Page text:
Billy Wilder was an Austrian-born American filmmaker, screenwriter, producer, artist, and journalist, whose career spanned more than 50 years and 60 films. He is regarded as one of the most brilliant and versatile filmmakers of Hollywood’s golden age. Wilder is one of only five people who have won three Academy Awards for producing, directing and writing the same film. He first became a screenwriter in the late 1920s while living in Berlin. After the rise of Adolf Hitler, Wilder, who was Jewish, left for Paris, where he made his directorial debut. He relocated to Hollywood in 1933, and in 1939 he had a hit as a co-writer of the screenplay to the screwball comedy Ninotchka. Wilder established his directorial reputation after helming Double Indemnity, a film noir he co-wrote with mystery novelist Raymond Chandler. Wilder earned the Best Director and Best Screenplay Academy Awards for the adaptation of a Charles R. Jackson story The Lost Weekend, about alcoholism. In 1950, Wilder co-wrote and directed the critically acclaimed Sunset Boulevard.
From the mid-1950s on, Wilder made mostly comedies. Among the classics Wilder created in this period are the farces The Seven Year Itch and Some Like It Hot, satires such as The Apartment, and the romantic comedy Sabrina. He directed fourteen different actors in Oscar-nominated performances. Wilder was recognized with the AFI Life Achievement Award in 1986. In 1988, Wilder was awarded the Irving G. Thalberg Memorial Award. In 1993, he was awarded the National Medal of Arts. Wilder holds a significant place in the history of Hollywood censorship for expanding the range of acceptable subject matter.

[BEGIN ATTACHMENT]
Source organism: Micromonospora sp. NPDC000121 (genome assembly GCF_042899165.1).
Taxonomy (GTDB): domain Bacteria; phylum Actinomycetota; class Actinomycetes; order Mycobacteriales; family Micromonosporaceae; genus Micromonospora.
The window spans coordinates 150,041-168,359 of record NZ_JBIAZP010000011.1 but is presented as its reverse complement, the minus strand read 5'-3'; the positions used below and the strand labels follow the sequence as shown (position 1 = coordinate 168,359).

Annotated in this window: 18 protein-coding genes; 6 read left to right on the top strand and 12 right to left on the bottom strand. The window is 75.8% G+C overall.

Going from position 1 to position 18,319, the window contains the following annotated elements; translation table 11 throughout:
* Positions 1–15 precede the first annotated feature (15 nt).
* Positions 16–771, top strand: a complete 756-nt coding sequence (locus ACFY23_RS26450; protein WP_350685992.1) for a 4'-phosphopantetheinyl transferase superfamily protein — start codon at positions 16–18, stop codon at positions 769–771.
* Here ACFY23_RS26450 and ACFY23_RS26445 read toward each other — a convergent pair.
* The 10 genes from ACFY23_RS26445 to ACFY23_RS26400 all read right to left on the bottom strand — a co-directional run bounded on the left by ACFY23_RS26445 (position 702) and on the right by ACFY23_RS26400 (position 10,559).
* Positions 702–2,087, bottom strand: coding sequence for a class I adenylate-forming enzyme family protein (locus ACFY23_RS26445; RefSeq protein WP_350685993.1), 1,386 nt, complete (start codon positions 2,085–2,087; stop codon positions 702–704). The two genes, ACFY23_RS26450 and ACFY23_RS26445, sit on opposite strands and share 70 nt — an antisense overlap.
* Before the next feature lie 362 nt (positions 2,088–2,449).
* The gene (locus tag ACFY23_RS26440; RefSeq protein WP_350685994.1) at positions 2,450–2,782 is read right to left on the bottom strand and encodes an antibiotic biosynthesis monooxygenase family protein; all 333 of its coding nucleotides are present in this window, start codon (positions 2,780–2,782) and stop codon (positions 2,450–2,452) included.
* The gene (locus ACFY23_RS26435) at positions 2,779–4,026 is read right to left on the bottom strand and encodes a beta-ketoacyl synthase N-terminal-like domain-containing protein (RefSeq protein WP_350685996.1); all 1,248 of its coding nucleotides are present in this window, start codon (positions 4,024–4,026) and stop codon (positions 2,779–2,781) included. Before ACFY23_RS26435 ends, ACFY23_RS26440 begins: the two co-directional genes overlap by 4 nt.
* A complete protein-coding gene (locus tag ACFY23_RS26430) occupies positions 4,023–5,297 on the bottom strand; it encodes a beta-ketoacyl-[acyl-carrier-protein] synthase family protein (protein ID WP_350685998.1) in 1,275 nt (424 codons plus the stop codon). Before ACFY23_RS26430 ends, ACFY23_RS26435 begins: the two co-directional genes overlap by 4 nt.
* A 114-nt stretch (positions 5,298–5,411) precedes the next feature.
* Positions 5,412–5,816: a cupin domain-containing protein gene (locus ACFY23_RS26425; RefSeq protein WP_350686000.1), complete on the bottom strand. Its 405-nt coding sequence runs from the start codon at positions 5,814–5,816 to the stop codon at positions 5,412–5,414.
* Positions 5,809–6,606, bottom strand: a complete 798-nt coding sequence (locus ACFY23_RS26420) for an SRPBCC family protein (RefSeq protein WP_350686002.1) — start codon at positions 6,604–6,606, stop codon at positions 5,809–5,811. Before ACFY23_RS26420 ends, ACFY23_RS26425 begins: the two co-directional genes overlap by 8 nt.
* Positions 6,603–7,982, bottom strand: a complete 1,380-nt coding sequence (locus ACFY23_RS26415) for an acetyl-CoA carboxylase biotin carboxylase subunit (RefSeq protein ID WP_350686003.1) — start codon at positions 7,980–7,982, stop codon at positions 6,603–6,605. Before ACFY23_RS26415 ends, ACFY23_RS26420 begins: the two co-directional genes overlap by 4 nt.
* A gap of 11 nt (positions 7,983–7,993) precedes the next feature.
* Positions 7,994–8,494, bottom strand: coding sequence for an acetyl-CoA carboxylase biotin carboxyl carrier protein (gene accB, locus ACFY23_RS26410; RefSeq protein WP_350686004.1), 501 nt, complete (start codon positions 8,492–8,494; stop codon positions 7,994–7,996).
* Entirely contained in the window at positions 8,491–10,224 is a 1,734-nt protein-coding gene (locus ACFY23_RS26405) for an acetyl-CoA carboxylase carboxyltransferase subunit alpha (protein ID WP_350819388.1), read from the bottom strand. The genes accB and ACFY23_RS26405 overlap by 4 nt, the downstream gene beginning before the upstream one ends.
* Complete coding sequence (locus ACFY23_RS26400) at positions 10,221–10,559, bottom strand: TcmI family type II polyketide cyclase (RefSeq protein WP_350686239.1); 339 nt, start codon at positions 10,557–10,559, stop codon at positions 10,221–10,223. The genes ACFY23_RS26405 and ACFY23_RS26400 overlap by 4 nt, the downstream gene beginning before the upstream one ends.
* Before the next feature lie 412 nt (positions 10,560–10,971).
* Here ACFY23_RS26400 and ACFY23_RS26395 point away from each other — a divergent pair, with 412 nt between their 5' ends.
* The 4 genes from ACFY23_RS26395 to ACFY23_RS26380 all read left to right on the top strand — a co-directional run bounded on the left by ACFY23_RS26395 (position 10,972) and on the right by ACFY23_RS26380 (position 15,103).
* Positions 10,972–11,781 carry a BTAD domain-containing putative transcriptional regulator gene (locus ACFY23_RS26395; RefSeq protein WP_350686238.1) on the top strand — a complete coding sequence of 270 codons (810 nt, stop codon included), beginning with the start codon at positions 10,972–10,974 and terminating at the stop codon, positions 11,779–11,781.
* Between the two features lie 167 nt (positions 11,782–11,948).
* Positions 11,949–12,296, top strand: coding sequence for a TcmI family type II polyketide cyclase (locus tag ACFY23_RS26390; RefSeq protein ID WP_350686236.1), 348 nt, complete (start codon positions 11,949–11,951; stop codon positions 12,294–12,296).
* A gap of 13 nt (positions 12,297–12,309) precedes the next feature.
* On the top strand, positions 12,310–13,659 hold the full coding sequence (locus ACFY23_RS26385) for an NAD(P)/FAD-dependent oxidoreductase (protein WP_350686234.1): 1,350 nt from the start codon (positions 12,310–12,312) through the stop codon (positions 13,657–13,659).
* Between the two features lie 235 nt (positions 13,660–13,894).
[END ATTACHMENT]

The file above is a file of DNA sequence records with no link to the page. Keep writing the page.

Born Samuel Wilder in Sucha Beskidzka, Austria-Hungary to Max Wilder and Eugenia Dittler, Wilder was nicknamed Billie by his mother. His parents had a successful and well-known cake shop in Sucha Beskidzka’s train station and unsuccessfully tried to convince their son to inherit the business. Soon the family moved to Vienna, where Wilder attended school. After dropping out of the University of Vienna, Wilder became a journalist. To advance his career Wilder decided to move to Berlin, Germany. While in Berlin, before achieving success as a writer, Wilder allegedly worked as a taxi dancer.